Joseph Singer posted Normative Methods for Lawyers back in February, but I missed it. Here is the abstract:
How can we defend arguments about what the law should be based on considerations of morality, justice, fairness, liberty, rights, or human values? Are such arguments anything more than assertions of personal preferences? In this article, I argue that normative arguments are crucial for the rule of law and that both lawyers (and law students) need to know how to make and defend claims of morality and justice. In recent years, cost/benefit and efficiency analysis appear to have taken over most legal scholarship and many law school classroom discussions. Such analysis suggests that the sole goal of the legal system should be to maximize human welfare and that we can best accomplish this goal by deferring to individual preferences, whatever they happen to be, valuing the relative strength of those preferences by reference to market values, and then choosing results whose social benefits outweigh their social costs. In contrast, I argue that such analysis is wholly without any normative weight unless it occurs within a framework of institutions, laws, and practices that are consistent with minimum standards for social and economic relationships in a free and democratic society. Normative arguments are designed to define that legitimate framework. Moreover, such arguments are not merely expressions of personal preference but are evaluative assertions and moral demands we are entitled to make of each other. Moral and political theory provide resources to help lawyers make evaluative assertions about human values that the legal system should respect. At the same time, lawyers possess substantial expertise in analyzing, shaping, and defending normative claims and the methods used by lawyers should be of interest to moral and political theorists.
Because there are better and worse ways of making normative arguments and because both lawyers and law students need to know how to make such arguments, this article explains four basic tasks of normative argument and outlines a number of different ways lawyers accomplish those tasks. It then applies these various normative methods to a basic property law case. Bringing to consciousness these methods will help lawyers improve them and develop the skills needed to use them. Articulating and exploring the contours of the methods used by lawyers to make and defend normative arguments will help all participants in the legal system to articulate normative reasons that can justify legal rights and institutions in a manner appropriate to a free and democratic society.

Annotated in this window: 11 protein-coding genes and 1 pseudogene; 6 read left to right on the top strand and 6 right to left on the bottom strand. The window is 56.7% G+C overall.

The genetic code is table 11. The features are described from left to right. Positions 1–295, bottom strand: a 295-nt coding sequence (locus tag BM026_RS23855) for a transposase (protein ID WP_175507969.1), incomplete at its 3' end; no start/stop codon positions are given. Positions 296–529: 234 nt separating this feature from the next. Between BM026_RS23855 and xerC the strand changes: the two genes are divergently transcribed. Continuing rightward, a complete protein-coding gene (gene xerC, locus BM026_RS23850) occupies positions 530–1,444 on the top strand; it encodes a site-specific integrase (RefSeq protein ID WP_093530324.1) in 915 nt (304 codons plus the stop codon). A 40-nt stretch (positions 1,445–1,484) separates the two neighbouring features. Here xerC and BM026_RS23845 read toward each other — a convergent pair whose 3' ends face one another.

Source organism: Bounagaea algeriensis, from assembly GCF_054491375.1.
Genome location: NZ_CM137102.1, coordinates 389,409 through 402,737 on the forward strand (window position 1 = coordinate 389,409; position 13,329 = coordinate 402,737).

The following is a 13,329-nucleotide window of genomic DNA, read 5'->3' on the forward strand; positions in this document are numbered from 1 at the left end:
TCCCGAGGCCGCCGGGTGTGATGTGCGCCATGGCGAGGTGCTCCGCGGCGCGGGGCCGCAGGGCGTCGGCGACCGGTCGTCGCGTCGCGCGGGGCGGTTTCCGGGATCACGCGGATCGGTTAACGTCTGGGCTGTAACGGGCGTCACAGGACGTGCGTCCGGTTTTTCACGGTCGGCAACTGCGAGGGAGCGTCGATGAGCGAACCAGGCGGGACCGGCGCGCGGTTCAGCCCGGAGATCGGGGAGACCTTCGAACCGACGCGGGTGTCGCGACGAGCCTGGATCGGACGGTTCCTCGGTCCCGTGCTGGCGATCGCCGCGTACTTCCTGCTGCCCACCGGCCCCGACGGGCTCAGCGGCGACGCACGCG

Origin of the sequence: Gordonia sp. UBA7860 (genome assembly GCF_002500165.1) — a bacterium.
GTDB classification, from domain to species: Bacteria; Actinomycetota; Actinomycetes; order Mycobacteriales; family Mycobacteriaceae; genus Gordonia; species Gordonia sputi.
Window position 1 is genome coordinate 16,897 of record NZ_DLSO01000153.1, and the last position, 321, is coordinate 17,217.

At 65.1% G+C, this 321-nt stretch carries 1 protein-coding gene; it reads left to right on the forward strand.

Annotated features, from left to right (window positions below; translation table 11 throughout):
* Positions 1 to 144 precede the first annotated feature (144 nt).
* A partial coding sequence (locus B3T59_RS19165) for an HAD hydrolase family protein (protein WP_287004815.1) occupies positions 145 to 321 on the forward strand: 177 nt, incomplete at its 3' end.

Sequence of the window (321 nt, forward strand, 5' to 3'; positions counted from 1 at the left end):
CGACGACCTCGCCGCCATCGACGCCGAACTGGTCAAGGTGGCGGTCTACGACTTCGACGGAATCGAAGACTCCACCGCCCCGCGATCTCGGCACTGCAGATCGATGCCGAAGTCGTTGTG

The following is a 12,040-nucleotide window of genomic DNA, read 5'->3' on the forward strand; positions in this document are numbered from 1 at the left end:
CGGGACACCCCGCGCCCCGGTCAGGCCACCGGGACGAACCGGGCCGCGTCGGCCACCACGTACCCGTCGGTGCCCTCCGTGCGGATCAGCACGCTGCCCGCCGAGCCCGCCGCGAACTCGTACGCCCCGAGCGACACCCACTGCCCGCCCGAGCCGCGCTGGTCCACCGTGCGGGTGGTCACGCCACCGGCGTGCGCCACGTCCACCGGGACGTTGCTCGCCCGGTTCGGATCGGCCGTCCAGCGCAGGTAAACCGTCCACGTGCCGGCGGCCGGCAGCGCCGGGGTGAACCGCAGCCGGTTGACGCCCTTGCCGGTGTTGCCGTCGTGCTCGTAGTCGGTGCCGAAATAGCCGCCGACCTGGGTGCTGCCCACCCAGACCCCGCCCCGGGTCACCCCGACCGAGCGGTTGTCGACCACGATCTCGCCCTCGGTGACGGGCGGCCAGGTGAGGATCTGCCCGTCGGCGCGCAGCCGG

And from the paper:
Normative methods structure human judgment but they also are constructed by human beings, who are fallible, who have a partial perspective on the world, who easily misunderstand, but who (hopefully) are also eager to do the right thing. Our best practices combine plural considerations and multiple methods; in particular, they combine impartial procedures with fundamental values, narrative elaboration, and situational contextualization. Our best practices in making normative arguments to resolve hard cases make assertions that express evaluative judgments about why certain values outweigh other values in particular contexts in light of the appropriate way to understand the meaning of the situation, the events that led up to it, the relations among the parties, and the contours of our way of life. The goal is to show respect for all persons affected by the dispute. Although there may not be a unique, mechanically derivable "right answer," the decision maker is still obligated to come up with her best formulation of the right answer.181 At some point, the decision maker actually has to decide, and then has to justify the decision by the best reasons the decision maker can offer which show respect to the loser and which affirm the attempt to treat the loser with equal concern and respect.
Highly recommended. It will come as no surprise to those familiar with Singer's work, the he sees ineliminable contradictions at the hear of normative argument, and no surprise to readers of LTB that I disagree. Marvelous essay!